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Coping with Labour Shortages: How to bring outsiders back to the labour market

  • Ekkehard Ernst

The Dutch labour market is functioning well, with employment and labour participation rates above OECD averages. Nevertheless, there are sizable pockets of under-activity, including social benefit recipients representing 17% of the working-age population, which could be mobilised in order to address short-run labour shortages and the long-run ageing-related reductions in the labour supply. Reintegrating these benefit recipients would also help to reduce spending on labour market programmes, which is among the highest in the OECD. The paper argues that policies should continue to tackle the high inactivity of these groups. For people on social assistance and older workers, job search requirements should be strengthened and the authorities should continue making the tax-benefit system more work-friendly. For women with low-earning capacities, existing work disincentives should be eliminated. For (partially) disabled people, it is important to envisage labour market re-integration at an early stage. For the long-term unemployed, policies should be further strengthened by adjusting the unemployment benefit and the employment protection systems, as well as further improving current profiling and training measures. This Working Paper relates to the 2008 Economic Survey of the Netherlands (www.oecd.org/eco/surveys/netherlands) Remédier aux pénuries de main-d'oeuvre : comment réintégrer les travailleurs exclus Le marché du travail fonctionne de façon satisfaisante aux Pays-Bas, où les taux d'emploi et d'activité sont supérieurs aux moyennes de l'OCDE. Néanmoins, il existe d'importantes poches de sous-activité, notamment parmi les bénéficiaires de prestations sociales, qui représentent 17 % de la population d'âge actif ; ce groupe pourrait être mobilisé pour remédier aux pénuries de main-d'oeuvre à court terme et à la contraction à long terme de l'offre de travail liée au vieillissement démographique. Réinsérer ces titulaires de prestations contribuerait aussi à réduire les dépenses au titre des programmes du marché du travail, qui figurent parmi les plus élevées de la zone OCDE. Nous faisons valoir dans le présent document que les pouvoirs publics devraient poursuivre les efforts déployés pour réduire la forte inactivité de ces groupes. Pour les bénéficiaires de l'aide sociale et les travailleurs âgés, les obligations de recherche d'emploi devraient être renforcées, et les autorités devraient continuer à rendre le système de prélèvements et de prestations plus propice à l'activité. S'agissant des femmes à faible capacité de gain, les désincitations au travail qui influent actuellement sur leurs choix devraient être éliminées. En ce qui concerne les personnes (partiellement) handicapées, il importe d'envisager leur réinsertion rapide sur le marché du travail. Pour les chômeurs de longue durée, il convient de renforcer les politiques en place, en ajustant les systèmes d'indemnisation du chômage et de protection de l'emploi, ainsi qu'en améliorant encore les dispositifs actuels de profilage et de formation. Ce document de travail est lié à l'Étude économique de 2008 consacrée aux Pays-Bas (www.oecd.org/eco/etudes/paysbas)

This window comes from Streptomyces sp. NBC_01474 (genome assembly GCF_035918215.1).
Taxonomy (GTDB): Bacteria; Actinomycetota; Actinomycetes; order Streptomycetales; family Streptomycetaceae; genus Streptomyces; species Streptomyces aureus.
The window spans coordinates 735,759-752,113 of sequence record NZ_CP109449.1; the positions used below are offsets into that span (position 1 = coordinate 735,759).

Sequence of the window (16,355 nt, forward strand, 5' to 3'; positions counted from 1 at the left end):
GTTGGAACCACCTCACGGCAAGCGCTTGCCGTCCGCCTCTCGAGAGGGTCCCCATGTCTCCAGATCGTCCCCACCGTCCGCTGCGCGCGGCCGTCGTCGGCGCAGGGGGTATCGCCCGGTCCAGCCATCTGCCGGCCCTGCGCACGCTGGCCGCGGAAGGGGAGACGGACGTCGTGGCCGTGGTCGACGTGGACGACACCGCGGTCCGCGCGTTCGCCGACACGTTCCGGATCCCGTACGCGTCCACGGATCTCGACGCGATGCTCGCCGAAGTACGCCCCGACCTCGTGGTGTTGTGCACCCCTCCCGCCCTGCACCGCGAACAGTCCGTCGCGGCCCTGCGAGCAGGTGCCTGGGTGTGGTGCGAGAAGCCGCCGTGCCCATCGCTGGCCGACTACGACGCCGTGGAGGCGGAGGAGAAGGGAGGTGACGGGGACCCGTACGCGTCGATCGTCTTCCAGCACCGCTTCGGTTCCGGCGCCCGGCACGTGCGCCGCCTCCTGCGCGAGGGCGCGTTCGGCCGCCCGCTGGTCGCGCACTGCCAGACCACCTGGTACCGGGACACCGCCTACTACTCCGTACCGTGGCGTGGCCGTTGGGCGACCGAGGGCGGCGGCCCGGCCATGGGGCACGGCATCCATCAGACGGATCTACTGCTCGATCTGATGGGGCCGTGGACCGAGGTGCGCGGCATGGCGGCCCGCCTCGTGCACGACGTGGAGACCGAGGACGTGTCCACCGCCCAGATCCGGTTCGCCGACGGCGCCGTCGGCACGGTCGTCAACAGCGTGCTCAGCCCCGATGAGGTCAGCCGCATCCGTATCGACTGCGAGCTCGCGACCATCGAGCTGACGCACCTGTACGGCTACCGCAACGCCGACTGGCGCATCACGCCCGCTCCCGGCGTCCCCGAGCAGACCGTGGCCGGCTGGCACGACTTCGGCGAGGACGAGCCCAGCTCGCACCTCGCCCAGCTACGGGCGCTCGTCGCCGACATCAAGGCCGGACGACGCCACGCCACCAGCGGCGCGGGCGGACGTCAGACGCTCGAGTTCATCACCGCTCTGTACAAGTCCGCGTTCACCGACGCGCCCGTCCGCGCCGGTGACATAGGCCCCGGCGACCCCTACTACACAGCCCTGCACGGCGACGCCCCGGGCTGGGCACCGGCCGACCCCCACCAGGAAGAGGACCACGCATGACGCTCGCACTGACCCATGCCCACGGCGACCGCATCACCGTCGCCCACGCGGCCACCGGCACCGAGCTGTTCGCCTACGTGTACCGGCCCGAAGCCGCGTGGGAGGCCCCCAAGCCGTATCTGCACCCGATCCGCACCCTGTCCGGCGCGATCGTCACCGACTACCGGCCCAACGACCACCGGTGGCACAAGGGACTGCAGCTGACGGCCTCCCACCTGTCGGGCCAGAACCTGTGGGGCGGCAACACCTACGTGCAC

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File URL: http://dx.doi.org/10.1787/241250744525
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Paper provided by OECD Publishing in its series OECD Economics Department Working Papers with number 619.

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Date of creation: Jul 2008
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Handle: RePEc:oec:ecoaaa:619-en
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